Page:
Books have been written about him, poems dedicated to him, statues erected in his honour, plaques affixed to significant buildings and locations in his life, university libraries named after him. He even has his own festival. It’s time this blog offered its own stripped-down guide to the life of Richard Trevithick as this month sees the anniversary of both his birth in 1771 in the heart of Cornwall’s central mining district and his death far away to the east in 1833.
Known affectionately as ‘Cap’n Dick’ or ‘the Cornish giant’, Trevithick has always had a special fascination and place in Cornish memory. His reliance on practical experiment rather than theory, his physical strength, his prickly independence and his financial hopelessness somehow resonated with the Cornish psyche.
He was an inattentive schoolchild but taught himself engineering and mechanics to an advanced level for his times. By his twenties he was advising mine owners on their steam engines. In 1797 he married Jane Harvey, daughter of the founder of Harvey’s Foundry at Hayle, a connection from which he curiously gained little advantage. Meanwhile, his achievements can be summarised under three headings – the steam engine, steam locomotion and adventures in foreign parts.
Trevithick’s career with steam power began at a time when Cornish mines adventurers were looking to reduce their fuel costs and escape the payments they were making under Boulton and Watt’s steam engine patent. Various engineers came up with designs that improved on Watt’s engine, although they were hamstrung by legal actions until the patent ran out in 1800. However, it was Trevithick who was particularly associated with ‘high-pressure steam’. His engines eliminated the need for a separate condenser and allowed for a smaller cylinder. This generally reduced the weight and size of engines. Eventually, it led to the ‘Cornish engine’ of 1812. Thereafter, Cornish steam engines achieved levels of efficiency that were deemed impossible by the scientific theory of the time.
It was a logical step to take this more efficient, lighter engine and mount it on wheels. From 1801 to 1808 Trevithick came up with at least five versions of a steam locomotive. The first trial run at Camborne gave rise to the song ‘Going up Camborne hill’. Unfortunately, this vehicle met a sorry end on the road to Tehidy, where Sir Francis Basset was eagerly waiting to see it. After overturning, its attendants had retired to a convenient hostelry. Unwisely they left the fire burning. The boiler ran dry, overheated and everything flammable was consumed in flames.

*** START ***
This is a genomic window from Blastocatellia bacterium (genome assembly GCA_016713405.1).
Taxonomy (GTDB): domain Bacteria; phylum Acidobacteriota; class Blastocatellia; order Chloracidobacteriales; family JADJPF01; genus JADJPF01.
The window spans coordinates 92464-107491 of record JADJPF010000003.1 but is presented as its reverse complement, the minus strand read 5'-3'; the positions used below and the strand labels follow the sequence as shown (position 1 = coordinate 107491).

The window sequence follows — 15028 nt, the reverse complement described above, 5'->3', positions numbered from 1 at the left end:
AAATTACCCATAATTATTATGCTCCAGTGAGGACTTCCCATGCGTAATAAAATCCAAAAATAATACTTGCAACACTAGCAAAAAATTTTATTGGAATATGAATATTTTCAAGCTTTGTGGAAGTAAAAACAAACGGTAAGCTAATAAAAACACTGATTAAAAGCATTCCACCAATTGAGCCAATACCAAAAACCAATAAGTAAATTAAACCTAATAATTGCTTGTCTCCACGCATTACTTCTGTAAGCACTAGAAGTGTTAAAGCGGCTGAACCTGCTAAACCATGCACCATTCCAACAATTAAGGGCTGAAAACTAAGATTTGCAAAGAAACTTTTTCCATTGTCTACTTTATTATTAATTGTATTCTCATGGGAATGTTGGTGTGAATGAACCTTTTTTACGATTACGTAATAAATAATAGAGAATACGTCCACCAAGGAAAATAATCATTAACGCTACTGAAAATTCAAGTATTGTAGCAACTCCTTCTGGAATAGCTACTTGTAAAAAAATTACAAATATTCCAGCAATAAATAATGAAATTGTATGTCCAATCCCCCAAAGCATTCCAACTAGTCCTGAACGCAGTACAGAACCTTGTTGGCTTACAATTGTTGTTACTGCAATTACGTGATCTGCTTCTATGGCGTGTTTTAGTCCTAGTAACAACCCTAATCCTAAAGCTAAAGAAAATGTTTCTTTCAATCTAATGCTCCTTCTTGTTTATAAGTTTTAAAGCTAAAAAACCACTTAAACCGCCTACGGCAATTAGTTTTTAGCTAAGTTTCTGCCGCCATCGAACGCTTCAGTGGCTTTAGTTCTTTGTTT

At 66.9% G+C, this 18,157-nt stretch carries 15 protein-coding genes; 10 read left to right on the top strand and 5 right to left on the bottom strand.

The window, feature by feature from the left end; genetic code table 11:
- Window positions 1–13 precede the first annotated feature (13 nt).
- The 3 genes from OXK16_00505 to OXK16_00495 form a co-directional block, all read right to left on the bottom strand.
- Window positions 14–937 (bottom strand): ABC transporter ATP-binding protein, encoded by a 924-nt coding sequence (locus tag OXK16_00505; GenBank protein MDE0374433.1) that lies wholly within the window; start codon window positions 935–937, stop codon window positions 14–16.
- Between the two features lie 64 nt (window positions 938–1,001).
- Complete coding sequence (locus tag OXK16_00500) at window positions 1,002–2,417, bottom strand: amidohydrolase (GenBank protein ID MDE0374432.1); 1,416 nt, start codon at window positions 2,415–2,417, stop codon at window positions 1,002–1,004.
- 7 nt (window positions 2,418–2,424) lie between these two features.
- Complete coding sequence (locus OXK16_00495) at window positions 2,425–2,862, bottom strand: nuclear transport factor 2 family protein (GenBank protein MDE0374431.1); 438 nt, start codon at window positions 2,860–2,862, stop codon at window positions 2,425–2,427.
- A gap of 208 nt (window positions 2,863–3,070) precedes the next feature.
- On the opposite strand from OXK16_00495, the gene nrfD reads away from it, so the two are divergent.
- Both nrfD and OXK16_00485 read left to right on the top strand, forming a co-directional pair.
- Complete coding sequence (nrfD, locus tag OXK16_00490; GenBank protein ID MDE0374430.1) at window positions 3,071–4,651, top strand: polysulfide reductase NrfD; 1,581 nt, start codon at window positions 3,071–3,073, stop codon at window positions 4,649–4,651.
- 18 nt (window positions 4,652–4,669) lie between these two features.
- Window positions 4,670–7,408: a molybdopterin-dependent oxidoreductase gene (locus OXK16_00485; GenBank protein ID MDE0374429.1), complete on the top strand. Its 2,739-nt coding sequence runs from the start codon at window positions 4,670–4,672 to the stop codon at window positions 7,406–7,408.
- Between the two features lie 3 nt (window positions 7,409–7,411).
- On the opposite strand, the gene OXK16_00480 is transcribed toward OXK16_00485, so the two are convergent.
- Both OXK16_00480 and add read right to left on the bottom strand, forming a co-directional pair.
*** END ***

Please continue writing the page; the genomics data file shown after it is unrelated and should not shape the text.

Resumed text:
Other attempts followed – in London, at Coalbrookdale in Shropshire, at Penydarren ironworks in south Wales and again in London. In the last three of these the engine ran on rails. The device worked although the rails still buckled under the weight.
Trevithick spent many years adventuring and inventing in foreign parts. From 1808 to 1810 he was in London, involved in various schemes mainly connected to the river and the sea – a tunnel under the Thames, floating docks, a ship propelled by water jets, iron cargo containers, screw propellers and an early version of a turbine for example. None of these could be turned into lucrative money-spinners however and, after suffering from a bout of typhus and being declared bankrupt, he returned to Cornwall and to the steam engine.
In 1816 he left his seemingly incredibly patient wife and six children to sail to South America and Peru’s silver mines. As was his tendency he soon fell out with associates. Moreover, mining in South America was at this time severely disrupted by the wars of independence from Spanish rule. At one stage Trevithick served with the army of Simon Bolivar, the South American liberator. By 1822 he had left Peru and travelled through Central America to Costa Rica. On the journey he had almost been drowned and narrowly escaped being bitten by an alligator. This Central American venture also proved to be a disappointment and Trevithick found himself in 1827 penniless in Cartagena, Columbia. By an odd coincidence the railway engineer and inventor, and Trevithick’s rival, Robert Stephenson, was also in that port. Stephenson lent Trevithick £50 for his voyage home. Late that year Trevithick finally re-joined his family after an absence of 11 years.
Trevithick ended his days at a foundry in Dartford in Kent, experimenting with jet propulsion and designing stronger boilers. But in his later years he began to be plagued by breathing problems. In 1833 he contracted pneumonia and died at his lodgings. Outside Cornwall Trevithick’s achievements have tended to be overshadowed by the success of the Stephensons in developing the early railway. However, now we are nearing the end of the fossil fuel era, one of its early heroes is more widely receiving the proper respect he deserves.